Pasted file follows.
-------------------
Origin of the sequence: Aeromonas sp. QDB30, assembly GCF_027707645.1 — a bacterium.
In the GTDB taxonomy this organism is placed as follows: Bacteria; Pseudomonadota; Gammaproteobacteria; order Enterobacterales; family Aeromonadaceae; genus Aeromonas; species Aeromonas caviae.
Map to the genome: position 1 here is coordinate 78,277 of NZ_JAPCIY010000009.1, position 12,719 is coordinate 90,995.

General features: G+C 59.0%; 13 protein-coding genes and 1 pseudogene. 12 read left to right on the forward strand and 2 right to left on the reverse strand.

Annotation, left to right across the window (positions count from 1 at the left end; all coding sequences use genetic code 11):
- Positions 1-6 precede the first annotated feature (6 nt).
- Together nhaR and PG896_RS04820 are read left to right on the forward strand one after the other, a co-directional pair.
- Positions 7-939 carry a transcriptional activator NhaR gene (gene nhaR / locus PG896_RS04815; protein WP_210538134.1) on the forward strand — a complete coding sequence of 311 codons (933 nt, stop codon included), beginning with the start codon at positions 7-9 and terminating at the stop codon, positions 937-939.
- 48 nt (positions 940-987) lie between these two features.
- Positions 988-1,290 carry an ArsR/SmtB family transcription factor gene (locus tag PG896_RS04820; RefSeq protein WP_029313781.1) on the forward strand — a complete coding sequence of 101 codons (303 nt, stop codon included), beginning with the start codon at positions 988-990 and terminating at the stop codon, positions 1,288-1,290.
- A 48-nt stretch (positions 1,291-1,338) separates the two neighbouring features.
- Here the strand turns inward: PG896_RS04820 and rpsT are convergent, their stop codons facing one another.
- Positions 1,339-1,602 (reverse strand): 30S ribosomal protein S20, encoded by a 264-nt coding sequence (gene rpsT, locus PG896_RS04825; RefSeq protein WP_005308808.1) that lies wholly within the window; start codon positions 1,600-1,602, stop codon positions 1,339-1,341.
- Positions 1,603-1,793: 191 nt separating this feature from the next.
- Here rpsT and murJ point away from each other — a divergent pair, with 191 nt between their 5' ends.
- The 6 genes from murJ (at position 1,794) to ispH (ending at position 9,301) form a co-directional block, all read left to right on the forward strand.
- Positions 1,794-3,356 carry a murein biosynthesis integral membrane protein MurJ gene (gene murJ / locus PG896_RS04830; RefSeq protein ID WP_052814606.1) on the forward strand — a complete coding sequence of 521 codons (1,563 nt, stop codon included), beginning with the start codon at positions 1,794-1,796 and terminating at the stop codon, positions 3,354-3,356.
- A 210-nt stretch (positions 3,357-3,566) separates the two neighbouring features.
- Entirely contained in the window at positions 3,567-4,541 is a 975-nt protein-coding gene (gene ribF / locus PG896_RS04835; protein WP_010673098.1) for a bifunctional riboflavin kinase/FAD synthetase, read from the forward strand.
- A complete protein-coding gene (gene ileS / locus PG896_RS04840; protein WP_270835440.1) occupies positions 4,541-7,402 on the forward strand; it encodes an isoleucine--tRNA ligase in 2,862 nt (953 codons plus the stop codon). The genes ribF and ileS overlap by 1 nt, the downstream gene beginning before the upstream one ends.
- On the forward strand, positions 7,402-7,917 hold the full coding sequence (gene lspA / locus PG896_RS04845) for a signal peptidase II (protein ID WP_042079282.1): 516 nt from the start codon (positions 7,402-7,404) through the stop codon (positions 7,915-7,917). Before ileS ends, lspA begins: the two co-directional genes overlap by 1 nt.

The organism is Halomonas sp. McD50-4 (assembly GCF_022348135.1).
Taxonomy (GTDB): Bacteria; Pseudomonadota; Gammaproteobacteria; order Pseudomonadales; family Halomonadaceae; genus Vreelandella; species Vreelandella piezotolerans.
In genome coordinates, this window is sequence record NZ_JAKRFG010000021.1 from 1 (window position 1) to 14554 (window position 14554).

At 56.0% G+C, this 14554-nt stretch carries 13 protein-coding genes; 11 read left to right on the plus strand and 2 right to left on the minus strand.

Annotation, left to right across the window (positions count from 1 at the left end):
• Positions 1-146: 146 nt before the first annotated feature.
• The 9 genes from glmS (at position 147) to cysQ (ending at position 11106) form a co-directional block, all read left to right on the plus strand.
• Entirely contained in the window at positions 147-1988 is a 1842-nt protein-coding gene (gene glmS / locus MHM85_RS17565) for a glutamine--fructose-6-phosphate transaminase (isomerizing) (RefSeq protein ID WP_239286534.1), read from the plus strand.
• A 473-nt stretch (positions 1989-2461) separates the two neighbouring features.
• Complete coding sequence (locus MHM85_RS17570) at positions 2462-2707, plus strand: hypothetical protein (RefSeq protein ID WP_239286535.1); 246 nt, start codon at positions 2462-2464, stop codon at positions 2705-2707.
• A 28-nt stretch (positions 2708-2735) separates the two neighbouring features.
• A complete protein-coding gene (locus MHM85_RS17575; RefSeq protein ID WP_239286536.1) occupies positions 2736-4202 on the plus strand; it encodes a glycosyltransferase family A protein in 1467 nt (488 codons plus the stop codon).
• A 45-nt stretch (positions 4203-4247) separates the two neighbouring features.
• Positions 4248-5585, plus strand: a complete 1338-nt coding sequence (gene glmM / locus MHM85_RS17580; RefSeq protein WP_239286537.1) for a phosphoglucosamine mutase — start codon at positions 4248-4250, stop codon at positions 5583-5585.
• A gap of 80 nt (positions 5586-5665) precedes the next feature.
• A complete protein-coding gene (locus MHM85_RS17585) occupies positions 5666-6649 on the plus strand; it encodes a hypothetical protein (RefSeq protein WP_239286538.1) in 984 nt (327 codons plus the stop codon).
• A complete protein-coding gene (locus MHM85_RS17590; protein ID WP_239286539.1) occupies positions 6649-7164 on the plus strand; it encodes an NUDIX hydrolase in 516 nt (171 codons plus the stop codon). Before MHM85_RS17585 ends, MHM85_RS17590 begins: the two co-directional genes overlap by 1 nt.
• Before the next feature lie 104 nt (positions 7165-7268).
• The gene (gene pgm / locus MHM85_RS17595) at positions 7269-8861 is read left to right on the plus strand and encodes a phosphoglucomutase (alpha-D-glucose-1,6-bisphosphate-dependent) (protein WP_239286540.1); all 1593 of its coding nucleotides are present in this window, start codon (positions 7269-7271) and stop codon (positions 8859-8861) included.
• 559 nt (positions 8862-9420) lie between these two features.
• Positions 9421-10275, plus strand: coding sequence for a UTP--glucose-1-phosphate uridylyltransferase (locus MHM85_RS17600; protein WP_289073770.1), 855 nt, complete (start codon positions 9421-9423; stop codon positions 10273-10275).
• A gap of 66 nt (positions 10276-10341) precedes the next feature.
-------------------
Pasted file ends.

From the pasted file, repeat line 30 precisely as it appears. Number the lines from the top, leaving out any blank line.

• A 473-nt stretch (positions 1989-2461) separates the two neighbouring features.